The chart below shows a survey of 16 employees selected randomly from the firm. The primary question of the survey was: Where did you last work before being hired at DS+R?

As you can see almost every last one of them worked at a starchitecture firm or an up-and-coming one.

So what are the implications of a Star-Architect Staffers Club?
Luca Silenzi wrote a very interesting article Know your [archi-]meme (published in the March 2012 issue of  Domus) where he describes some of the implications and consequences that results when you have an inbred culture within the architecture world. (Incidentally he references note #73 of this blog Work for Rem in his arguments.) He argues that "Global architecture, is becoming more and more similar to itself." Among other reasons for this, he cites "global network" and "same background" in describing the staffers of these firms. He details how the staff of OMA are directly or indirectly inoculated with encyclopedic amounts of information; approaches, working methods, etc. simply by working in that environment. These ideas or memes move with these staffers when they move on from the parent firm ( in this case OMA) and are replicated elsewhere around the globe.
I would also add that it spreads a certain culture with its own set of values, procedures and norms that are accepted globally within these firms. This is not dissimilar to the codes of conduct and corporate culture you may find across both Wall street and the London stock exchange-  the main visual difference here is that the formal corporate garb of the suit and tie are replaced by black or hipster clothing. The values are similar;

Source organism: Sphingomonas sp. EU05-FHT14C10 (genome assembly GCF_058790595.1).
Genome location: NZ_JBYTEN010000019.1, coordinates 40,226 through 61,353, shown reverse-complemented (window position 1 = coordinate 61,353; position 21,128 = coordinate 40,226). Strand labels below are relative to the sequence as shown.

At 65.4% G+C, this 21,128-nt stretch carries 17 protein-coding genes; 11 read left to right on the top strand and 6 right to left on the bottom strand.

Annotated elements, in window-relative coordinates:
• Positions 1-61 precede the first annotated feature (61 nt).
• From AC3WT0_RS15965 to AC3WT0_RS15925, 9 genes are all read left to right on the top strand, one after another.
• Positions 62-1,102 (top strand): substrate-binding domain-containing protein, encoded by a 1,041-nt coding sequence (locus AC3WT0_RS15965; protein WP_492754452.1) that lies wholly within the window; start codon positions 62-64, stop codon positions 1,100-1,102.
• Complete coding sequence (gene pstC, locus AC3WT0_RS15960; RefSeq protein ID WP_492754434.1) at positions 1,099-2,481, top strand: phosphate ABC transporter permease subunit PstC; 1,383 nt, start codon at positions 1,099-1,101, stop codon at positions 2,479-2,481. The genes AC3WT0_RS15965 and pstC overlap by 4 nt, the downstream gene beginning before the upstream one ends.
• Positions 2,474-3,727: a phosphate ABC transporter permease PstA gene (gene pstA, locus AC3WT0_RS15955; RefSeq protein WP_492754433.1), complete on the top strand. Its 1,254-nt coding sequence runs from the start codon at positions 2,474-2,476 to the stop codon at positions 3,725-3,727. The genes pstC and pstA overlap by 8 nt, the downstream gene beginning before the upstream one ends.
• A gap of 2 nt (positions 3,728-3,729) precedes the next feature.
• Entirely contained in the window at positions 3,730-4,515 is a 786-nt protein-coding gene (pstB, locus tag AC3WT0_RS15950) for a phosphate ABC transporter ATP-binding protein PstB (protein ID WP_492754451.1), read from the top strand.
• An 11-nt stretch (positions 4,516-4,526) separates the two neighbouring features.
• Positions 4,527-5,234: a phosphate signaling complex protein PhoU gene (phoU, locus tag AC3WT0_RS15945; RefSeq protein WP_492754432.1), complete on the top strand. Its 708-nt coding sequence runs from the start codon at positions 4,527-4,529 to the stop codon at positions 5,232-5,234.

-to become a lean well oiled machine for making the most money in the case of wall street and
-to become a lean well oiled machine for winning the most competitions in the case of DS+R and others.

It is interesting to look at the values professed by the founding partners as late as 2009 in contrast to the values they have absorbed up till now. The statements below are taken from an interview that they did with Charlie Rose that year (the full video and partial transcript can be found in note # 59 of this blog Take a Lesson from Diller+Scofidio+Renfero:

Scofidio: Before Elizabeth and I started working together, I had been at another practice, and I had been really sour with the way the profession of architecture was approaching jobs, work and getting commissions. It had nothing to do with issues of architecture. It had to with: I have to produce an income, I have to get work, I have to stay alive.

Diller: We were always a research studio. We were always interested in research whether the outcome was in the form of an installation, in the form of a book, or ultimately in the from of a building. They were just iterations of different forms of the same ideas.

By hiring only people who can demonstrate that they have designed museums and cultural buildings says more about what DS+R has become than any of the two statements above. For one thing it says:

"we are an organization that is about getting museums and cultural building commissions"
"We are a machine for doing that and there is no place for you here if you can not be a gear in this engine".
I hate to point out the obvious, but isn't that exactly what Scofidio claimed to have been soured by in the statement above?